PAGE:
By NEIL HARTNELL
Tribune Business Editor
An oil explorer’s assertion that it is “entitled to a renewal” of its four Bahamas licences has given its opponents and local environmental activists “a sick stomach”.
Eytan Ulliel, chief executive for the former Bahamas Petroleum Company (BPC), in an update to shareholders on Friday argued that such a renewal is deserved after fulfilling all commitments to-date - including the drilling of its Perseverance One well in waters west of Andros earlier this year - as it seeks to gain a return on its $94m Bahamian investment.
Writing in the renamed Challenger Energy Group’s (CEG) just-published 2021 annual report, he reiterated that the oil explorer is “engaging” with the Davis administration over the renewal of the four exploration licences that expired at end-June 2021 just months before the current government was voted into office.
But, while Challenger is seeking a three-year renewal that would commit it to drilling a second exploratory well in Bahamian waters within that timeframe, Mr Ulliel again made clear the company will not pursue such a project unless it secures a joint venture partner in the form of one of the world’s major oil producers to take on the financial, technical and operational risk.
Suggesting that the results and data gleaned from its Perseverance One well, which ultimately failed to locate commercial quantities of recoverable oil below the Bahamian seabed, had provided sufficient reason not to abandon Challenger’s hopes for this nation, Mr Ulliel wrote: “In March 2021, we submitted documentation for renewal of our Bahamian licences into a third, three-year exploration period.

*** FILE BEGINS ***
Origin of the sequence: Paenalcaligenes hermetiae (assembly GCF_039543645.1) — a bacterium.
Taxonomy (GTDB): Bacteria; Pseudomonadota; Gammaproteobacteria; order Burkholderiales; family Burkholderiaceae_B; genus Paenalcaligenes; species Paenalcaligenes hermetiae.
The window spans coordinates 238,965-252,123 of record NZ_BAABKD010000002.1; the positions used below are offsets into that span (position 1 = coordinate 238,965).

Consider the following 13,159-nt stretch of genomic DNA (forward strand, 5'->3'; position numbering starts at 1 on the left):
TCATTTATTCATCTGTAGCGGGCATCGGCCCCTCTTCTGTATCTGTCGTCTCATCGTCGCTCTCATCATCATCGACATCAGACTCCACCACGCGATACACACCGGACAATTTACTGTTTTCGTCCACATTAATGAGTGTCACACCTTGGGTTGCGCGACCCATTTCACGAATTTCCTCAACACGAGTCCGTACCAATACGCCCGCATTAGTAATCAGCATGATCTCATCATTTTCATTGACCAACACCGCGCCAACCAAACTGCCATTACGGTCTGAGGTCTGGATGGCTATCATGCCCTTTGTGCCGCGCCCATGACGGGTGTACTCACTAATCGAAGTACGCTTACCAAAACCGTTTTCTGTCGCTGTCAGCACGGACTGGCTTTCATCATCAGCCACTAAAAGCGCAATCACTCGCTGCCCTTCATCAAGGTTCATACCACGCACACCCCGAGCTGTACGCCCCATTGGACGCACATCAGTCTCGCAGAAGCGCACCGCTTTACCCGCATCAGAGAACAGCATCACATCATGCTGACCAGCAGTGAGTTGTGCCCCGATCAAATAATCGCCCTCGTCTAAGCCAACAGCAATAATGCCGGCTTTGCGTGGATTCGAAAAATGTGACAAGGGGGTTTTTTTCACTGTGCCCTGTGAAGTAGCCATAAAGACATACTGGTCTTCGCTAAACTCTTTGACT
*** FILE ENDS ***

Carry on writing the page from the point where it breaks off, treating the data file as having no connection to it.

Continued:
“This remains pending with the Bahamian government, but the group has completed all of its work obligations and is thus entitled to a renewal. At the same time, we have been clear on our go-forward strategy in The Bahamas. Any future activity will require a ‘big brother’ partner, ideally a larger industry player, to provide expertise and the capital that will be needed for the next phase of activity.”
One source, speaking on condition of anonymity because they were not authorised to speak publicly, said it was likely critical to Challenger’s financial health that the four Bahamas licences - all covering maritime areas near the western territorial boundary with Cuba - be renewed if it is to have a chance at recovering some of the $94m spent to-date on its exploration activities in this nation.
Without those renewals, they argued that the value of its Bahamas investment will effectively plummet to zero as it will be impossible to either attract a major global oil player to finance a second exploratory well to or sell the licence rights to entirely. “They’re trying to put lipstick on a pig,” the source said of Challenger. “They’re desperately hanging on to the licences in the hope some big oil company will buy-in. They need to be bailed out by a big oil company.”